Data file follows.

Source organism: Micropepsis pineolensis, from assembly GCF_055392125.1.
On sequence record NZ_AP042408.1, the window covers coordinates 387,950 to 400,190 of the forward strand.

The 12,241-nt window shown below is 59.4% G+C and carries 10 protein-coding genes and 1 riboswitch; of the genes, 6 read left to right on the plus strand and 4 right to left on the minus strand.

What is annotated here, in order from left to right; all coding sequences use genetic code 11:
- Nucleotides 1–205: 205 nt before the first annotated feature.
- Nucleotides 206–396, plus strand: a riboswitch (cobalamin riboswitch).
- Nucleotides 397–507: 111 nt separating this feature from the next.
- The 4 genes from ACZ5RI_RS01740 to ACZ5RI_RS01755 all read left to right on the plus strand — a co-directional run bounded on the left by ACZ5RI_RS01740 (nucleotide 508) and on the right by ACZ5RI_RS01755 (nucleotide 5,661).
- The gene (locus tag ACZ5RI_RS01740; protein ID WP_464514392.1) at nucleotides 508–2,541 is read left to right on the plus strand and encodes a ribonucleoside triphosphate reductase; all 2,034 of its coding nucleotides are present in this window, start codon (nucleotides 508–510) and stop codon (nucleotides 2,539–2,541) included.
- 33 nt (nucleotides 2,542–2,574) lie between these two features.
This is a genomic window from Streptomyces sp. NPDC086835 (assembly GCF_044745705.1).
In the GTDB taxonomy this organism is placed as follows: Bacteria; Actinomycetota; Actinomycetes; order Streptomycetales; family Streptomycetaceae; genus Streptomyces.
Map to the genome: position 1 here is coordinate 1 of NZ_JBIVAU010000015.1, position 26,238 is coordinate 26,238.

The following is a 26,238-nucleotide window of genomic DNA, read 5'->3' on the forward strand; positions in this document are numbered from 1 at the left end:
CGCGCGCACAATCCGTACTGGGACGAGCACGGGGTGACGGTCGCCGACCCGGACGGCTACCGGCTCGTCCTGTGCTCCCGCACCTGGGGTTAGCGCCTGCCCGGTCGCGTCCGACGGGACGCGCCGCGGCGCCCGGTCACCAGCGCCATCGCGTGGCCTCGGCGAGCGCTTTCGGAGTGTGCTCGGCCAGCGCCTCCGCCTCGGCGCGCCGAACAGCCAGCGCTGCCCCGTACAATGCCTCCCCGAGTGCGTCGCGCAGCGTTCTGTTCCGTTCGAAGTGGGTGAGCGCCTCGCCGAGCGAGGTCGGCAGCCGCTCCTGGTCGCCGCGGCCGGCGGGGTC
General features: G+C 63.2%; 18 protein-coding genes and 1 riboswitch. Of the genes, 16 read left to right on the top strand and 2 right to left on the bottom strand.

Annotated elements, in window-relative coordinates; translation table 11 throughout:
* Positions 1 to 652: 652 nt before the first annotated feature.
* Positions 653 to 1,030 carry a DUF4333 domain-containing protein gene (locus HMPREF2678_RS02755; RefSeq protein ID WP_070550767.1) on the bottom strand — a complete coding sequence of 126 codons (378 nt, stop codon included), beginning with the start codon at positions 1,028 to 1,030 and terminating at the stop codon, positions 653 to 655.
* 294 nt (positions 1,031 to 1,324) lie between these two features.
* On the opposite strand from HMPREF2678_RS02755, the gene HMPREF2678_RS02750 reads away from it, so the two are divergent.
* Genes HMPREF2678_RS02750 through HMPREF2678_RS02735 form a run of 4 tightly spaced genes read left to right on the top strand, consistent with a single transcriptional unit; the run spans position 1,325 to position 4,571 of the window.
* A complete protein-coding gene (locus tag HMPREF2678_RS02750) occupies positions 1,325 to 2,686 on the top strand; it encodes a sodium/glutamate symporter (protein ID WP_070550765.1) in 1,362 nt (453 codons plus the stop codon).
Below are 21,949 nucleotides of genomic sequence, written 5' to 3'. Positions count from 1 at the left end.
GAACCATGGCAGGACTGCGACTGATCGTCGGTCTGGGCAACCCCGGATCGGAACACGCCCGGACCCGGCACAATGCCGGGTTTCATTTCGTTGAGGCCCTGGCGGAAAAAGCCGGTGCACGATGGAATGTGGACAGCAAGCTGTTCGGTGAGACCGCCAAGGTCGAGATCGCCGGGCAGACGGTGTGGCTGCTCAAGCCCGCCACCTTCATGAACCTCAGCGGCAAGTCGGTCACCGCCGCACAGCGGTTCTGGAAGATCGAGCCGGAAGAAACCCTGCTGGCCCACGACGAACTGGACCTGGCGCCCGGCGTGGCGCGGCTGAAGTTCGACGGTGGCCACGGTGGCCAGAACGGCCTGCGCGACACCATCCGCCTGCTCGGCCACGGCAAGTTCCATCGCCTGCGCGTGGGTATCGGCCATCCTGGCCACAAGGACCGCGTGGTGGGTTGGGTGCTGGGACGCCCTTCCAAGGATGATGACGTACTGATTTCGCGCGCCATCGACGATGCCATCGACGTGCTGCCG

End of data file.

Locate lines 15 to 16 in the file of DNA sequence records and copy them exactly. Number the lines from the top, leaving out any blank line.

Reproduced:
CGCGCGCACAATCCGTACTGGGACGAGCACGGGGTGACGGTCGCCGACCCGGACGGCTACCGGCTCGTCCTGTGCTCCCGCACCTGGGGTTAGCGCCTGCCCGGTCGCGTCCGACGGGACGCGCCGCGGCGCCCGGTCACCAGCGCCATCGCGTGGCCTCGGCGAGCGCTTTCGGAGTGTGCTCGGCCAGCGCCTCCGCCTCGGCGCGCCGAACAGCCAGCGCTGCCCCGTACAATGCCTCCCCGAGTGCGTCGCGCAGCGTTCTGTTCCGTTCGAAGTGGGTGAGCGCCTCGCCGAGCGAGGTCGGCAGCCGCTCCTGGTCGCCGCGGCCGGCGGGGTC
General features: G+C 63.2%; 18 protein-coding genes and 1 riboswitch. Of the genes, 16 read left to right on the top strand and 2 right to left on the bottom strand.